A few weeks later, Trump unexpectedly appeared on “Monday Night Raw” and dropped vast sums of money into the arena. McMahon was livid! That night was supposed to be “Vince McMahon Appreciation Night” — an evening meant to honor him, the greatest wrestling promoter of all time. Trump unceremoniously crashed the celebration uninvited and one-upped McMahon by giving the audience a lot of money.
That night, Trump overshadowed McMahon and became the star of the show. With their tempers boiling, Trump challenged McMahon to a match at WrestleMania. McMahon, initially hesitant, accepted after prodding from Trump. However, they agreed they didn’t need to fight each other directly since they’re both so rich. They each hired a wrestler to represent them. McMahon selected Umaga; Trump picked Bobby Lashley.
There was an added stipulation: The man whose representative lost would have his head shaved! And to add even more intrigue to the match, the WWE board of directors, against the wishes of McMahon, named Stone Cold Steve Austin as the “special guest referee!” Austin absolutely hated McMahon, but because of his working-class roots, he was no friend of Trump’s, either. The anticipation was very high for this match and it was dubbed “The Battle of the Billionaires.”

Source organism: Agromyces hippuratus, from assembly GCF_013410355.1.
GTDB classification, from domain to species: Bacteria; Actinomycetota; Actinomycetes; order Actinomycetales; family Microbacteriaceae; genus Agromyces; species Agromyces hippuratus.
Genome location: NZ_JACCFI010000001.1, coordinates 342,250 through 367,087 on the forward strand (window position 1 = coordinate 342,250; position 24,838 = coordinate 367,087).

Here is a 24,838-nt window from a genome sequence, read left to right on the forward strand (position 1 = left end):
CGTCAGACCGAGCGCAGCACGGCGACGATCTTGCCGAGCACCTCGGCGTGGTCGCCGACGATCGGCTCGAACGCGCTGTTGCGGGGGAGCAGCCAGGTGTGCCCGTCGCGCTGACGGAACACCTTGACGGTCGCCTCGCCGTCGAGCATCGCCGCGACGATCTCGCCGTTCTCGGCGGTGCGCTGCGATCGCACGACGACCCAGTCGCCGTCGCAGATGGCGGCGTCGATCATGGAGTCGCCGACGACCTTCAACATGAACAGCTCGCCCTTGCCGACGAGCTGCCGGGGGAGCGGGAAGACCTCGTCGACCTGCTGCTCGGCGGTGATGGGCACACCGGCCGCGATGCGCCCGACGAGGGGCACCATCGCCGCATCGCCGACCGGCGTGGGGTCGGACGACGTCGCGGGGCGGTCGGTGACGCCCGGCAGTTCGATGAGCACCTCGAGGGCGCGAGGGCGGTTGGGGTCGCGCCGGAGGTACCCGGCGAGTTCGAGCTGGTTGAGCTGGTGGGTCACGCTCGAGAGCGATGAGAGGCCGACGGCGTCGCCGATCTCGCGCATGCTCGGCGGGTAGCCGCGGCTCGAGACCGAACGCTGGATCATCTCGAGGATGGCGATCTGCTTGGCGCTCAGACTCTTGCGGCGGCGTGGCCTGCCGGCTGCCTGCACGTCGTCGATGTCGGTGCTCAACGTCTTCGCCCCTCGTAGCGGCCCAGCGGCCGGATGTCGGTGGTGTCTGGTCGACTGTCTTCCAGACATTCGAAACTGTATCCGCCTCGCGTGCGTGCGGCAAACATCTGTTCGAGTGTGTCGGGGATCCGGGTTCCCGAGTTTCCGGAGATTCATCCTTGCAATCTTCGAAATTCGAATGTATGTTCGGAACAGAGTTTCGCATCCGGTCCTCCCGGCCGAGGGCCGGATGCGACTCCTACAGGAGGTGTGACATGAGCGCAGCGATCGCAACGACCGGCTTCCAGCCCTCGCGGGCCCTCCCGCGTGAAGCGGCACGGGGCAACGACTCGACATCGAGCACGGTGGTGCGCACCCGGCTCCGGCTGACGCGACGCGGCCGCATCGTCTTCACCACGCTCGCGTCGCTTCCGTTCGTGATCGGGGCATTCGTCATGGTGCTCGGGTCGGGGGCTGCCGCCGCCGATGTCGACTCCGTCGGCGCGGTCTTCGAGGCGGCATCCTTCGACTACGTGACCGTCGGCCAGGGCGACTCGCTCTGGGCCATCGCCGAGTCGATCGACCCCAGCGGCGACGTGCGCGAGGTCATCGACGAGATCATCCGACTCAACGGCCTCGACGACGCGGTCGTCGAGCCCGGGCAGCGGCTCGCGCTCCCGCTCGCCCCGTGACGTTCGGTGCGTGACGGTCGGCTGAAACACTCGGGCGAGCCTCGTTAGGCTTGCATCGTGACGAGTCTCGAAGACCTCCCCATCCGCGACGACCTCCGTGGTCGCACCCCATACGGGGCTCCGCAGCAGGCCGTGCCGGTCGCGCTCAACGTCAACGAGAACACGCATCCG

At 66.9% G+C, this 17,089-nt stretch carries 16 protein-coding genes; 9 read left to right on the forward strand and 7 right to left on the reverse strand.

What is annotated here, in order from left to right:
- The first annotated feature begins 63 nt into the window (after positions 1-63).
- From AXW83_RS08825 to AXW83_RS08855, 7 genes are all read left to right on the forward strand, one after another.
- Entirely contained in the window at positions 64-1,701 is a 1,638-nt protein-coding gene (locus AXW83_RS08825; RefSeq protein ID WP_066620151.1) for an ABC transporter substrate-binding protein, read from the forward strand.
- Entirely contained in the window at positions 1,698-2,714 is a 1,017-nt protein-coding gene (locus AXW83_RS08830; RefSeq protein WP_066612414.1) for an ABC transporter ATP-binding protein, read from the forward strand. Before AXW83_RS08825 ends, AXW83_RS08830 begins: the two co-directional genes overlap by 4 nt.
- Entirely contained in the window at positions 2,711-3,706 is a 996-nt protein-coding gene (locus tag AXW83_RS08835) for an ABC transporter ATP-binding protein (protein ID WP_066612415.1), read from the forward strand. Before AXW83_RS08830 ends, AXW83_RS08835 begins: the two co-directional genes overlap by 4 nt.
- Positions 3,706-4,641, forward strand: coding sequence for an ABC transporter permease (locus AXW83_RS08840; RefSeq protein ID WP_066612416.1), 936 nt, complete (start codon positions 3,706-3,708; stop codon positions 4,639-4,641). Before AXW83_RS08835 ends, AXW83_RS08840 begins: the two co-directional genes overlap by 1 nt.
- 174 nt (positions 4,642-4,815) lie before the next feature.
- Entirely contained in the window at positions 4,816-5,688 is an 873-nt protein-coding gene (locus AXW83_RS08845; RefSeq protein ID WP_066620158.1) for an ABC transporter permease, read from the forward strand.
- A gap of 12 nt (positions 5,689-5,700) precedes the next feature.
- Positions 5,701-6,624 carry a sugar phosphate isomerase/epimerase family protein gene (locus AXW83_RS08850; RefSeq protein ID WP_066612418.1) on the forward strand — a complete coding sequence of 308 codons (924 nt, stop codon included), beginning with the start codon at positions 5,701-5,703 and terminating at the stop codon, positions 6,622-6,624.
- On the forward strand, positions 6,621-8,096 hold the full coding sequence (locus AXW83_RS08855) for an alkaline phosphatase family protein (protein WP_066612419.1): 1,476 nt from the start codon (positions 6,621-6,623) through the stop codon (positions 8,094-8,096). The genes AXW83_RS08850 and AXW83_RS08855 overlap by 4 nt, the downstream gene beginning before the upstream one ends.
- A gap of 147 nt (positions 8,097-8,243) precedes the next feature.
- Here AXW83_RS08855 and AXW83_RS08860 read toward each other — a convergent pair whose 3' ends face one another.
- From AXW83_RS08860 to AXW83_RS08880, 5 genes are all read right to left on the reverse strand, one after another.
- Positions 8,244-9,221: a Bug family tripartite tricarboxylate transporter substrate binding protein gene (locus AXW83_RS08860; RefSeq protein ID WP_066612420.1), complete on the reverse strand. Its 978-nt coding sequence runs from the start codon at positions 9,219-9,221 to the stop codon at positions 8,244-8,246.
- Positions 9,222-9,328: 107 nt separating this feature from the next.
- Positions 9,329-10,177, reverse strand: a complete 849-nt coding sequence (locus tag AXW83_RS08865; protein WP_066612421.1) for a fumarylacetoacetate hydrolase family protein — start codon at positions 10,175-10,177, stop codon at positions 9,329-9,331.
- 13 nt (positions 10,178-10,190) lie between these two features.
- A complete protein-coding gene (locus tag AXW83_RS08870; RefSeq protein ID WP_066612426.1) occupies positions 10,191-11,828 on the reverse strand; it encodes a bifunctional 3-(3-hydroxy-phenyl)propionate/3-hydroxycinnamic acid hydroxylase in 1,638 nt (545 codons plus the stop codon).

In the weeks leading up to WrestleMania 23, many celebrities gave their opinions on what they thought would happen. The Rock chimed in by predicting that McMahon would lose, and he also said some hilarious disparaging remarks about the literal meaning of the name “Umaga” — I wish I could repeat what he said, but it probably wouldn’t make it past the censors.